This clear duplicity on the part of the State Department reveals its partisan pro-Palestinian prejudice and explains its desperate determination to conceal the truth from the public by insisting on continued classification of the report.

Palestinians: Like no other refugees

To fully grasp the scope and significance of the UNRWA/Palestinian anomaly, one must realize that all refugees on the face of the globe—whether because of famine, earthquakes, tsunamis, political repression or warfare—are under are  the auspices of the U.N. High Commission for Refugees (UNHCR)—except for  the Palestinians. They have a specially designated UN body—UNRWA—to deal exclusively with their affairs.

The two bodies have very different definitions of who is a refugee, and very different mandates of how to deal with them. In broad brush strokes, according to the generally applicable UNHCR definition, refugee status is not hereditary and cannot be transferred to descendants of the originally displaced/expelled individuals; while according to the Palestinian-specific UNRWA definition, it is hereditary and can be transferred to descendants.

So, while in the case of the UNHCR definition, the size of a given refugee population decreases over time, in the case of the UNRWA definition, the size of the Palestinian refugee population increases over time. Moreover, according to the UNHCR mandate, refugees can be permanently settled in third party countries, not the country of their origin. According to the UNRWA mandate, it cannot settle refugees permanently in any third-party country, but can merely take care of their ongoing humanitarian needs as refugees.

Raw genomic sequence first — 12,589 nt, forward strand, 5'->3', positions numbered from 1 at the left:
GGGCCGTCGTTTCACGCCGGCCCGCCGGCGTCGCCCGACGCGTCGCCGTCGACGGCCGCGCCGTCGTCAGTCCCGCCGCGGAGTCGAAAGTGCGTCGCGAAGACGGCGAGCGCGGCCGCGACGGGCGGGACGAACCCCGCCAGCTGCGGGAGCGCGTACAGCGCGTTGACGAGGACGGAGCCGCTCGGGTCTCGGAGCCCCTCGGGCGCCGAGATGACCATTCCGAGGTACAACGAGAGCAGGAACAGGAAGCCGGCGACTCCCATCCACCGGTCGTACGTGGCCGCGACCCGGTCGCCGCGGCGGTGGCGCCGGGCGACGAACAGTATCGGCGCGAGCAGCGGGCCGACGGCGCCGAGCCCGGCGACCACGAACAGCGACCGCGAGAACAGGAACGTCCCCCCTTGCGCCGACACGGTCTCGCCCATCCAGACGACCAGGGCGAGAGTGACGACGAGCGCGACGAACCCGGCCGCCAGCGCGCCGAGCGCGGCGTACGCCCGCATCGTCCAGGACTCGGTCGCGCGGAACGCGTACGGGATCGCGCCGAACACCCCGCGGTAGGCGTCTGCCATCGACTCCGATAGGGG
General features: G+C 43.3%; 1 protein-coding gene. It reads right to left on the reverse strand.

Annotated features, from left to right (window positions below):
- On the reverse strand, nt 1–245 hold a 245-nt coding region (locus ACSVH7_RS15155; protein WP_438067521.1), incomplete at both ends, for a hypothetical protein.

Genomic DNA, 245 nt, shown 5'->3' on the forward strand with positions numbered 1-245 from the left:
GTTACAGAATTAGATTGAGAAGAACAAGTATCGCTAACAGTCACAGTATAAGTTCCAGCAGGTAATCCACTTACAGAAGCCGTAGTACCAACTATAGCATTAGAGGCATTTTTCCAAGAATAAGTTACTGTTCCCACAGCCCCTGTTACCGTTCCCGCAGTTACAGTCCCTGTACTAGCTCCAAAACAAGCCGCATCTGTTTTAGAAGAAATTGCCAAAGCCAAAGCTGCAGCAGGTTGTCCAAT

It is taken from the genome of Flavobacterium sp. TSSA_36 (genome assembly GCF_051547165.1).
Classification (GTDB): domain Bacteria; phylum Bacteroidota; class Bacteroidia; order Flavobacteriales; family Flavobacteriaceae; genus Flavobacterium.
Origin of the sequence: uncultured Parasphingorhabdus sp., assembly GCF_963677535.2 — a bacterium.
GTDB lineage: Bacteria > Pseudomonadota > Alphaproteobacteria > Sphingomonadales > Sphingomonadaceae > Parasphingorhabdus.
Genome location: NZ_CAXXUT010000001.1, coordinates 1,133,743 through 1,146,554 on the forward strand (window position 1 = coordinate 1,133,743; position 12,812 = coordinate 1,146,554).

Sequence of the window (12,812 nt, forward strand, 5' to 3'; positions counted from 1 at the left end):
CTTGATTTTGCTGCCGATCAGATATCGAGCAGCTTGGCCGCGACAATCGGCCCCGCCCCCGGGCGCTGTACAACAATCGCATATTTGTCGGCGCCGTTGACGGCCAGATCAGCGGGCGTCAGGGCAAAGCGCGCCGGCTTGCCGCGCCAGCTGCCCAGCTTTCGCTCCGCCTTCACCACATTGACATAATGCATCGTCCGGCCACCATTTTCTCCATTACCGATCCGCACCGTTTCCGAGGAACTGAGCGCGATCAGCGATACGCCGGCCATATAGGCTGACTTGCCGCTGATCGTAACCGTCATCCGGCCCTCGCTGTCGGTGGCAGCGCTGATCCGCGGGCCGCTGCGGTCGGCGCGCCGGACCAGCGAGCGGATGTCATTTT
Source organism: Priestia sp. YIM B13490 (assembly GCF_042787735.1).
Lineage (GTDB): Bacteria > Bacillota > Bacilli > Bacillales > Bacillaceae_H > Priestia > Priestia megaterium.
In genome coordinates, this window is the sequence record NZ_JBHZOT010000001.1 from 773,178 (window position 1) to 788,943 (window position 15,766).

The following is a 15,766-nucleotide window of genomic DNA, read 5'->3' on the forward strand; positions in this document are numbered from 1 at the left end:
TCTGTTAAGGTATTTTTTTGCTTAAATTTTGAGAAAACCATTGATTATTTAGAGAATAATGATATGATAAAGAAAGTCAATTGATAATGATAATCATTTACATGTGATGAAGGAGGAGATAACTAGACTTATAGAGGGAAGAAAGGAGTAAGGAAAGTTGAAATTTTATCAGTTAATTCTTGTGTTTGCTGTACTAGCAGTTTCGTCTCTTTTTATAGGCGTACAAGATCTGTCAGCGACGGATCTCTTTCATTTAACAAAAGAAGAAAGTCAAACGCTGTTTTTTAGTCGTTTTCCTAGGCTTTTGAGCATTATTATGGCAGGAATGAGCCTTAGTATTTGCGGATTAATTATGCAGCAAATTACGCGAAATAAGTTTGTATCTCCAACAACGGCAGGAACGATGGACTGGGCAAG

Clearly then, by their very nature, by creating a growing population whose predicament can only be maintained, not permanently resolved, UNRWA’s definition and mandate necessarily perpetuate the problem it is purportedly charged with resolving.

The real reason for sustaining UNRWA

Much has been written about UNRWA’s pernicious behavior—employing known members of terror organizations such as Hamas, allowing its installations and vehicles to be used by such organizations and disseminating vicious Judeophobic incitement in its school curricula. But beyond its malicious misconduct and abuse of its U.N. credentials, the most sinister aspect of UNRWA is in its inherent nature and its underlying raison d’être.

For in essence, UNRWA exists to perpetuate the myth of “Return,” whereby millions of Palestinians Arabs will return to inundate Israel and effectively eliminate it as the nation-state of the Jewish people.

Indeed, this was baldly divulged in a 2017 Al Jazeera article, written in response to a call by Israeli Prime Minister Benjamin Netanyahu to dismantle UNRWA and merge it with UNHCR.

The article conceded: “Netanyahu wants to dismantle the UNRWA because the agency allows Palestinian refugee men to transmit their refugee status from one generation to another. … If the UNRWA is dismantled and merged with the UNHCR, Palestinian refugees scattered all over the Middle East will effectively lose all hope of returning to their homeland. … UNHCR will either integrate them in host countries or resettle them in a third country.” Precisely!!

A strategic weapon against Israel

Clearly, if Palestinian refugees were treated—and counted—as all other refugees on the planet, the problem could be easily solved.  Indeed as we have seen, by generally accepted criteria—it has already has been all but dissipated (more than 99 percent) by the passage of time.

Accordingly, as a U.N. body, UNRWA is essentially being used as a strategic weapon against Israel—by the sustaining a threat to make it untenable demographically as the nation-state of the Jewish people.

Thus, by insisting on  the continued classification of the report on the scope and status of Palestinians deemed “refugees,” the State Department is complicit in concealing the truth from the public, and thus, in the  perpetuation of this dangerous deception—and in the continued weaponization of the United Nations against a staunch American ally.

Congress must put a stop to the shameful charade.

This article was originally published at Newsmax.

The opinions and facts presented in this article are those of the author, and neither JNS nor its partners assume any responsibility for them.